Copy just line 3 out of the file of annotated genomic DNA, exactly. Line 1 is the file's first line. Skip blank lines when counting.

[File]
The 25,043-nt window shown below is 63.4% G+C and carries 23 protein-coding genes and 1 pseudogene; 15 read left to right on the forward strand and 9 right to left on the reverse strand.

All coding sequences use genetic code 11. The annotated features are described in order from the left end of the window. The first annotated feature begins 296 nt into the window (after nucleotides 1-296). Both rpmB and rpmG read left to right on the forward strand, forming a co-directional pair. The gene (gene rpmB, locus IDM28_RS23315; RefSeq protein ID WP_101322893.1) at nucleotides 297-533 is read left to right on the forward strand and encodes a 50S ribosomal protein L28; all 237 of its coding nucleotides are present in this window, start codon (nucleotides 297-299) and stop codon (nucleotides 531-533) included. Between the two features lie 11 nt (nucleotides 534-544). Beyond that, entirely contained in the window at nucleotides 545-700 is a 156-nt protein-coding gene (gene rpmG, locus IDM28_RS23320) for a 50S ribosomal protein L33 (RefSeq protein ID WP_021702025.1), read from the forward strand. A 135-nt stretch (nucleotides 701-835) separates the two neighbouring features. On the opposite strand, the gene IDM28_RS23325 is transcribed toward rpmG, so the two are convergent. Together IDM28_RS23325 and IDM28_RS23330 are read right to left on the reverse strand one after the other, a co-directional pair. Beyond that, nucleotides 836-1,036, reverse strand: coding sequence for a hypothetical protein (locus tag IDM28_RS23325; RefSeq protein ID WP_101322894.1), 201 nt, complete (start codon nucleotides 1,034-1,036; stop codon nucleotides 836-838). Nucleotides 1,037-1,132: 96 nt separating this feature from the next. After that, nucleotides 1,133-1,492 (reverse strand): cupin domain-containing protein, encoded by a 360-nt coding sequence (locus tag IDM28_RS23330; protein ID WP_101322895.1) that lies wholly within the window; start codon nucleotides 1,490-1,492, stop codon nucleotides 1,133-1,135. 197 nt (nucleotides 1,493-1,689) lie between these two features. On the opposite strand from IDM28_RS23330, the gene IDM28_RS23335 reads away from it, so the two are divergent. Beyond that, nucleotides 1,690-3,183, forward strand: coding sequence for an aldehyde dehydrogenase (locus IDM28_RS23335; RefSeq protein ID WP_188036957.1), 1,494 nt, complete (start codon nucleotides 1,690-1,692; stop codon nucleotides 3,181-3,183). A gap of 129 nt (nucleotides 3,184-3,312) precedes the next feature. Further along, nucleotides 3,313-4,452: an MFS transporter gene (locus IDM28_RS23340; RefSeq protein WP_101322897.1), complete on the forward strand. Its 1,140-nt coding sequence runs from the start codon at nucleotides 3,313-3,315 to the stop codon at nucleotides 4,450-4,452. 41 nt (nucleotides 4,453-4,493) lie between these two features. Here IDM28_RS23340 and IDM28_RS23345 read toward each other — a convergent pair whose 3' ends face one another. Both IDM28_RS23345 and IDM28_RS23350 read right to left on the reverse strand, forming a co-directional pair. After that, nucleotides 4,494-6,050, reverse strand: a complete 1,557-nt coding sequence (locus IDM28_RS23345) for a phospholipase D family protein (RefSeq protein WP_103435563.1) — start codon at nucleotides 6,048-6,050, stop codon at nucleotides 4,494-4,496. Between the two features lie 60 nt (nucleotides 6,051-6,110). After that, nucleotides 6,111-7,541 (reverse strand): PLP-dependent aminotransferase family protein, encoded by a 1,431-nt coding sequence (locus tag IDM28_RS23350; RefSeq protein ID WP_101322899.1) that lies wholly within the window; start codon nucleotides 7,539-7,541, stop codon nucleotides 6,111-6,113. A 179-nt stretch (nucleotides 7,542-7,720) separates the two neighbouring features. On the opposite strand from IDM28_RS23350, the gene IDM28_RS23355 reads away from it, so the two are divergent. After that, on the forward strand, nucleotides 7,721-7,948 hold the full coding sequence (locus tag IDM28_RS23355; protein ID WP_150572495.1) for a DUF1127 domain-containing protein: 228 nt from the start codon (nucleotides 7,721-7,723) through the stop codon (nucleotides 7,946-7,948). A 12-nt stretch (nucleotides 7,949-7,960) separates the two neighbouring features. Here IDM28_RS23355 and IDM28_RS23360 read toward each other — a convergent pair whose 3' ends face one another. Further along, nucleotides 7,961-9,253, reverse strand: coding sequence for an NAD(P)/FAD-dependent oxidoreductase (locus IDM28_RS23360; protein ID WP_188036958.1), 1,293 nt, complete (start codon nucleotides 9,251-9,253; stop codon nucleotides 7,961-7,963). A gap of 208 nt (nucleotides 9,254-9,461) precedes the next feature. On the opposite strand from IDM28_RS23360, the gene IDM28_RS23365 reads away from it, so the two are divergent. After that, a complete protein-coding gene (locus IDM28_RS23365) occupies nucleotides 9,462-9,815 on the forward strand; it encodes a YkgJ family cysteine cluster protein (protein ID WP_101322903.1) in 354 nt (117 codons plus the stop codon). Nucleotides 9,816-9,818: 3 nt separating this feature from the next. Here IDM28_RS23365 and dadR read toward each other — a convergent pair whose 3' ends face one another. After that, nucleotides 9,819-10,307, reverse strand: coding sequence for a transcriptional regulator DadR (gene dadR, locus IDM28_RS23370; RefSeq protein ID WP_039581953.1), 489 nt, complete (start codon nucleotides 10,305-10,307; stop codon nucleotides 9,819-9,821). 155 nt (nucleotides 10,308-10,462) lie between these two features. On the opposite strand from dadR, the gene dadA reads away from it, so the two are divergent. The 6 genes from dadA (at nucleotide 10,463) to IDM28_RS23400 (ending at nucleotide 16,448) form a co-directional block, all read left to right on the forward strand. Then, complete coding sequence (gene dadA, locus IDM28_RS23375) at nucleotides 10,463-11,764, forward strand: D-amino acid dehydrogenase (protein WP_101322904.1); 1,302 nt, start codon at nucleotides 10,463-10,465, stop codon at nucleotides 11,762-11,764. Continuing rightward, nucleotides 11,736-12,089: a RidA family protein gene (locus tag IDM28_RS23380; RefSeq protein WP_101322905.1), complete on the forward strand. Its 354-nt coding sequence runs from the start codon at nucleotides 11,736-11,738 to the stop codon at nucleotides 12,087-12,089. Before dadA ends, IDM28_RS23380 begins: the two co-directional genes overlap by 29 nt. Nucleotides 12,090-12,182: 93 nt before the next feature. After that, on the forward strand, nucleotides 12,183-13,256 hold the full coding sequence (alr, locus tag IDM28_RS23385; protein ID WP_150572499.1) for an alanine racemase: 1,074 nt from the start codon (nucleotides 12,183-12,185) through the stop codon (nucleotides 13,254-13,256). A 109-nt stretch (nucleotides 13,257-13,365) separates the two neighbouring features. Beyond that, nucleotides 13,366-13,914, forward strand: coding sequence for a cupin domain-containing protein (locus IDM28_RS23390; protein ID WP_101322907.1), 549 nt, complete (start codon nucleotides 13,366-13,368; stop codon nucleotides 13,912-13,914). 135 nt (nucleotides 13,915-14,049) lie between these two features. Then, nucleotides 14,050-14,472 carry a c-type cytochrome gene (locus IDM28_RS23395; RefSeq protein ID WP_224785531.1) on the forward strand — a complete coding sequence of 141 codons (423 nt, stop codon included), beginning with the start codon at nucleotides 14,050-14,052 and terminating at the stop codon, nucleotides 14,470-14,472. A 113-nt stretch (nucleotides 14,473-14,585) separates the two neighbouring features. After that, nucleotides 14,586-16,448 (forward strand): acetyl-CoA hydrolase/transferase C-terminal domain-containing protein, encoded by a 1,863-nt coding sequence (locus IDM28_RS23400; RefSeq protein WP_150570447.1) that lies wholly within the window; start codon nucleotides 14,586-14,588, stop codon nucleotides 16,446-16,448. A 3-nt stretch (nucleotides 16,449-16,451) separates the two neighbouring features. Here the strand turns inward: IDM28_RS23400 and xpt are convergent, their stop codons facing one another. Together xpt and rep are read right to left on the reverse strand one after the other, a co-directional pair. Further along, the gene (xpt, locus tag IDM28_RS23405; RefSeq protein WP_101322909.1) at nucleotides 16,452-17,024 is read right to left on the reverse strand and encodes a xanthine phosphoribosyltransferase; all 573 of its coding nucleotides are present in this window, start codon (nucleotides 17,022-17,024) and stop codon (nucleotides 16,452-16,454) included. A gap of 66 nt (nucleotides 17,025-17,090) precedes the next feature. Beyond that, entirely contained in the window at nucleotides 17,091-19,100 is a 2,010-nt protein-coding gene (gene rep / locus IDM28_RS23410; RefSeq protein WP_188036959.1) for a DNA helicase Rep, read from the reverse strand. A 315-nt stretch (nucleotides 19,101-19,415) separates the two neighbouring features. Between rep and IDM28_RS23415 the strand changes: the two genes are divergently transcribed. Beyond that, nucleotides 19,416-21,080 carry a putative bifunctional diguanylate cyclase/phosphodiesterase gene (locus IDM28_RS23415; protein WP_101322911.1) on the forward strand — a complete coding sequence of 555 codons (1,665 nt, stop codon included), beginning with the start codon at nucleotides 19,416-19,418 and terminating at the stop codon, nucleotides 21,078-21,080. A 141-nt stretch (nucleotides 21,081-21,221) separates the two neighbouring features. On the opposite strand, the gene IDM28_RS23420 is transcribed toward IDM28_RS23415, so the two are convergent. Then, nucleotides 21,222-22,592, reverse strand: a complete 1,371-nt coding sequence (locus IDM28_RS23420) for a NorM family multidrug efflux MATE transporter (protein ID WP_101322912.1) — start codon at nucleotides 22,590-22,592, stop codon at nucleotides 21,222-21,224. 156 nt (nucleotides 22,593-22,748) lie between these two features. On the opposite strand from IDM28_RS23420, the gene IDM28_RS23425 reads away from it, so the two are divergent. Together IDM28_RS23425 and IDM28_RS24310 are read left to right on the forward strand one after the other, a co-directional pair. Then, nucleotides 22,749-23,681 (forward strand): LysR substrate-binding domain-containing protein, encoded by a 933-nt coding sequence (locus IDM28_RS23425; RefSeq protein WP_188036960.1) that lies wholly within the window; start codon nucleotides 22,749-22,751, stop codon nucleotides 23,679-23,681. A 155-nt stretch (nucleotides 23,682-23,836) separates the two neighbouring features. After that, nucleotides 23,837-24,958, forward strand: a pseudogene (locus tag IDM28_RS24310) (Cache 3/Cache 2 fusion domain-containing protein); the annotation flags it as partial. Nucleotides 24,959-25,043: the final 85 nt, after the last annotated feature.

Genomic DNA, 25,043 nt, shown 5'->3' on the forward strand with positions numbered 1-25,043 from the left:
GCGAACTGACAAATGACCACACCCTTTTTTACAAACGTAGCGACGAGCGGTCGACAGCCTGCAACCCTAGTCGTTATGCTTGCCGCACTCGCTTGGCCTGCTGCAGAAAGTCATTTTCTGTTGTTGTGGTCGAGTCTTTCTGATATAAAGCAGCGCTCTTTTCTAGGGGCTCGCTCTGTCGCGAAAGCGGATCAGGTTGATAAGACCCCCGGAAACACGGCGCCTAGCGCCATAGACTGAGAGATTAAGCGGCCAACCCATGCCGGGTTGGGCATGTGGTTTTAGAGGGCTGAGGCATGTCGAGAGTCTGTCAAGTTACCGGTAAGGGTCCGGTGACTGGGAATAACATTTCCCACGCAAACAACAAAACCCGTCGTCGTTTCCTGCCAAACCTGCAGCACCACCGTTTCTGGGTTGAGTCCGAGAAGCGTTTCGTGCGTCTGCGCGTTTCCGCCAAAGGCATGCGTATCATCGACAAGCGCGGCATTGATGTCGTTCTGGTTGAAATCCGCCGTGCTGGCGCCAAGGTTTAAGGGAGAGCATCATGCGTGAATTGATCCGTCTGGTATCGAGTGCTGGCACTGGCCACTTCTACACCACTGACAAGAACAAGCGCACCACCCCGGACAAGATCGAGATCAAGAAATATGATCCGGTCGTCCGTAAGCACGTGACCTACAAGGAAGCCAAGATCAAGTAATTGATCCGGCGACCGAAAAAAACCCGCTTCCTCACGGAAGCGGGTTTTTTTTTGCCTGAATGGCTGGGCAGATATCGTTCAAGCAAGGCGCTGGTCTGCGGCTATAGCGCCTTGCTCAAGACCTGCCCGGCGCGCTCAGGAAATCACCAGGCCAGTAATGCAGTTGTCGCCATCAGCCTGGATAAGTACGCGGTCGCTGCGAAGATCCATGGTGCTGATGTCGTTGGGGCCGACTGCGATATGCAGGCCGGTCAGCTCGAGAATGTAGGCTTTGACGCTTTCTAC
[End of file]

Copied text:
Genomic DNA, 25,043 nt, shown 5'->3' on the forward strand with positions numbered 1-25,043 from the left: